Museum of Northwest Colorado: The history of a wedding dress
May 30, 2014
June is the traditional month for weddings and there is a general whirl of activity as brides plan for their special day, especially the dress. One hundred years ago in 1914, young Helen Ballard, born in 1890 in Loveland was planning her marriage to Henry Mobley. The year, just prior to the outbreak of the Great War, was full of hope, and Helen must have felt that contagious hope as she sewed the lovely dress she would wear on her wedding day.
Sewn in the latest style of that day with pale blue crepe de chine and creamy lace insets, the dress was a daring modern calf-length and had a broad waist sash with a large rosette accent. Her lovely low-heeled satin shoes matched the rosette motif, and complemented the dress perfectly. She carried a matching crocheted purse with pale blue lining.
Upon their marriage on Nov. 25, 1914, the newlyweds moved to Golden where Henry was an officer at the State Industrial School. Even though the ensuing war brought tensions to the country there was still hope in the air as the expanded Homestead Act of 1912 offered new lands to city dwellers. In 1916 the young Mobleys got hit with the homestead fever, and pulling up stakes they traveled to Moffat County and filed on a homestead in the Big Gulch area.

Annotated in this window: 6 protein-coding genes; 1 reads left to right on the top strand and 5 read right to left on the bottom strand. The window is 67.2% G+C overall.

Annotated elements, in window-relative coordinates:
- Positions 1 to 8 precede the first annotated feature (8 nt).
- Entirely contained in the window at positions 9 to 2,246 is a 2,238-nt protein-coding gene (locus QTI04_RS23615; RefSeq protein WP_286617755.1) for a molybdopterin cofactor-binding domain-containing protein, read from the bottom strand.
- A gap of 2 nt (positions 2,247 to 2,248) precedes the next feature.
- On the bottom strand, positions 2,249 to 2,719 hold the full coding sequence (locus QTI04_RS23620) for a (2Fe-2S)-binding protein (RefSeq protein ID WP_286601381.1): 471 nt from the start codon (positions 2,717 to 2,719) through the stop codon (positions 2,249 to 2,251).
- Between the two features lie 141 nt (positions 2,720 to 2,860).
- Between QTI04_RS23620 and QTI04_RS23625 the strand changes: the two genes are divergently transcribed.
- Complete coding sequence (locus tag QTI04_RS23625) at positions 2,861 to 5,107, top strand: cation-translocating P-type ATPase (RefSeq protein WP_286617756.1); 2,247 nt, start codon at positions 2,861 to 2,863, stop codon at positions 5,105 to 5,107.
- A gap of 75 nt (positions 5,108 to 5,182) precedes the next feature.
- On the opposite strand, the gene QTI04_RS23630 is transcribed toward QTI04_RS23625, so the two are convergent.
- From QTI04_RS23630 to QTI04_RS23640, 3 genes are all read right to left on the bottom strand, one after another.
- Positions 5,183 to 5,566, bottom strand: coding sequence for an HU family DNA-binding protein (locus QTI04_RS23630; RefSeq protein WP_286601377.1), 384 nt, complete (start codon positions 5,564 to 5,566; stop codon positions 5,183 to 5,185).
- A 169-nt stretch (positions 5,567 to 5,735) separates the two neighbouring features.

The wet cycle that had been such a boon to early homesteaders dried up in the late 1920s coinciding with the onset of the Depression. The Mobleys and their three daughters, Margaret, Esthermae and Edith, hung on until 1933 when they finally moved into Craig. Henry went to work for the county and Helen augmented the family income by taking in sewing. They also took in rural students who needed to board in town during the school year in order to attend high school.
Helen was active in town life and was a member of various civic organizations including the Rebekah Lodge, the Garden Club, the Friendly Service Club and the Jane Jefferson Club. Henry worked in the assessor's office and served as the county clerk and recorder, as well as serving as the Justice of the Peace until his death in 1963.
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Helen died in 1976, and thanks to the thoughtfulness of her family, her carefully sewn wedding dress was donated to the Museum of Northwest Colorado where it is now on display. It is a reminder of the young hopes that are timeless and continue to contribute to the success of communities such as ours. Be sure to include a visit to the museum this summer; it is open Monday through Saturday with free admission.